Verizon Looks Too Frothy And Writing Calls May Be Best Way To Make Income

| About: Verizon Communications (VZ)

Summary

The stock is inexpensively valued based on next year's earnings estimates but is expensive on earnings growth expectations with next year's earnings estimates less than the past year.

The company pays a great dividend and has the second highest return on equity in the industry.

On a technical basis there appears to be only risk in the name and no reward for the underlying stock.

Verizon Communications (NYSE:VZ) is one of the world's leading providers of high-growth communications services. Verizon companies are the largest providers of wireline and wireless communications in the United States. Verizon is also the world's largest provider of print and on-line directory information. On January 21, 2016, the company reported fourth quarter earnings of $0.89 per share which beat analyst estimates by $0.01. In the past year the company's stock is up 10.6% and is beating the S&P 500, which has lost 1% in the same time frame.

I bought the stock for the steady dividend portion of my portfolio and recently the company announced that it is shutting down TV apps due to lack of interest. It is with this bit of news I feel that it is important to evaluate the company on a fundamental, financial, and technical basis to see if it's worth adding additional shares to my portfolio.

Fundamentals

The company currently trades at a trailing 12-month P/E ratio of 12.37, which is inexpensively priced, but I mainly like to purchase a stock based on where the company is going in the future as opposed to what it has done in the past. On that note, the 1-year forward-looking P/E ratio of 13.33 is currently inexpensively priced for the future in terms of the right here, right now. The forward P/E value that is higher than the trailing twelve month P/E value tells us the story of earnings contraction in the next year. However, next year's estimated earnings are $4.06 per share while the trailing twelve month earnings per share were $4.37, I never like that. Next year's estimated earnings are $4.06 per share and I'd consider the stock inexpensive until about $61. The 1-year PEG ratio (7.36), which measures the ratio of the price you're currently paying for the trailing 12-month earnings on the stock while dividing it by the earnings growth of the company for a specified amount of time (I like looking at a 1-year horizon), tells me that the company is expensively priced based on a 1-year EPS growth rate of 1.68%. Below is a table of how the fundamentals fared each time I've written about the stock.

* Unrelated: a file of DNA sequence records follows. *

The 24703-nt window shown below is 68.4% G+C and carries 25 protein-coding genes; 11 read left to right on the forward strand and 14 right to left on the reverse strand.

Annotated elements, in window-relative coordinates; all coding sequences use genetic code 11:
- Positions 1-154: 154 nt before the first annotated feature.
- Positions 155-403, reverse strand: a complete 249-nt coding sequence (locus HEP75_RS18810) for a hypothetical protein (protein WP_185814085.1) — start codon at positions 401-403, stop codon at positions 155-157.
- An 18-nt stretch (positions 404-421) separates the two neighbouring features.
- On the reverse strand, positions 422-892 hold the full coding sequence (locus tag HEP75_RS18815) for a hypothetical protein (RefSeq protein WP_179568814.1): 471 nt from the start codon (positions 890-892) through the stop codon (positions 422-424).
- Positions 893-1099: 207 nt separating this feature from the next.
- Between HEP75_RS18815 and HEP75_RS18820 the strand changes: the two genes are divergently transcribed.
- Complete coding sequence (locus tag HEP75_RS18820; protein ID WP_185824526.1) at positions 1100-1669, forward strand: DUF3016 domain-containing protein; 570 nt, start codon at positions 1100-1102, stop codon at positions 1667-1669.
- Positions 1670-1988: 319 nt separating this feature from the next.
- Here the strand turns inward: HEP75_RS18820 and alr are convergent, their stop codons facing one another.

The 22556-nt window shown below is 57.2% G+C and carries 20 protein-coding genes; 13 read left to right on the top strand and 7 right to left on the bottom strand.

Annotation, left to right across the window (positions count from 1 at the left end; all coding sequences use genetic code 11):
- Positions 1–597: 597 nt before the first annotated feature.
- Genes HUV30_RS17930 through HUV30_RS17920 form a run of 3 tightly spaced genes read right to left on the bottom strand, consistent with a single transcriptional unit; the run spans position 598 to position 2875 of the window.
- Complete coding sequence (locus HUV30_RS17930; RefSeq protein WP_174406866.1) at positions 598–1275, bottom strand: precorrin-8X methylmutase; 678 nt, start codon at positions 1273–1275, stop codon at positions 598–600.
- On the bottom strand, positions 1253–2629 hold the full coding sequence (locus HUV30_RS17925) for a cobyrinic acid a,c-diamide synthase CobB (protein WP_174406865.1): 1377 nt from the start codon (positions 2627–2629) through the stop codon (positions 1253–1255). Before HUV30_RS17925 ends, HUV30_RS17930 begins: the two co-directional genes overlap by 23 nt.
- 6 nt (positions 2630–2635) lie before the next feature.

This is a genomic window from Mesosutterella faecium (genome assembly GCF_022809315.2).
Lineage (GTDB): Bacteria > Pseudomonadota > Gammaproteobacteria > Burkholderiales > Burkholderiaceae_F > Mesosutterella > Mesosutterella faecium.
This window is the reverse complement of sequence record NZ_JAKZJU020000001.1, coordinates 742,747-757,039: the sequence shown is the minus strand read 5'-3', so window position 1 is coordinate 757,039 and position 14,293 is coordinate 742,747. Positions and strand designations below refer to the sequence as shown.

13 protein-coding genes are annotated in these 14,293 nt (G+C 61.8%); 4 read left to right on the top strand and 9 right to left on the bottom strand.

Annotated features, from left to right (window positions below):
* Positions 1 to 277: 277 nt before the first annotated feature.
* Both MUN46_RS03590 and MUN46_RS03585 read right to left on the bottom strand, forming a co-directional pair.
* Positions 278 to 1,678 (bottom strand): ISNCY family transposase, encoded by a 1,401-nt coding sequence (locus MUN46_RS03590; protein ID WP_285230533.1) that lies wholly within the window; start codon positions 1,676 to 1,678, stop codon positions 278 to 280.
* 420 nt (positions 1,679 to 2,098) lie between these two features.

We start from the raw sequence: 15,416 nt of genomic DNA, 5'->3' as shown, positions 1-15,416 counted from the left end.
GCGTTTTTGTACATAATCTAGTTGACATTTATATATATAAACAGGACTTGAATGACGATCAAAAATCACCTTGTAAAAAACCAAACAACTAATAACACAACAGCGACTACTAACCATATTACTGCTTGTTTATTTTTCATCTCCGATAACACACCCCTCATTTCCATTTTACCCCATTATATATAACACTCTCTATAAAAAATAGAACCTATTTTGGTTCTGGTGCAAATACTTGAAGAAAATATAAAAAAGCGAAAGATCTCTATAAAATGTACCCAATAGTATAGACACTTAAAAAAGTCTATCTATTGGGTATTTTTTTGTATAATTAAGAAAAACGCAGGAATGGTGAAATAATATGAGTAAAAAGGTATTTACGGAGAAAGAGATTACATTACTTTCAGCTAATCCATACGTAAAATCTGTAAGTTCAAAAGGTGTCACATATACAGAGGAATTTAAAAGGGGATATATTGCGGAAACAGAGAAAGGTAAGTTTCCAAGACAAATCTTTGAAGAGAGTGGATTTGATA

Article Date

Price ($)

TTM P/E

Fwd P/E

EPS Next Yr. ($)

PEG

EPS Next Yr. (%)

24Oct16

49.10

10.24

12.47

3.87

1.09

9.39

20Mar16

54.28

12.37

13.33

4.06

7.36

1.68

Click to enlarge

Financials

On a financial basis, the things I look for are the dividend payouts, return on assets, equity and investment. The company pays a dividend of 4.18% with a payout ratio of 52% of trailing 12-month earnings while sporting return on assets, equity and investment values of 7.4%, 142.1%, and 18.3%, respectively, which are all respectable values.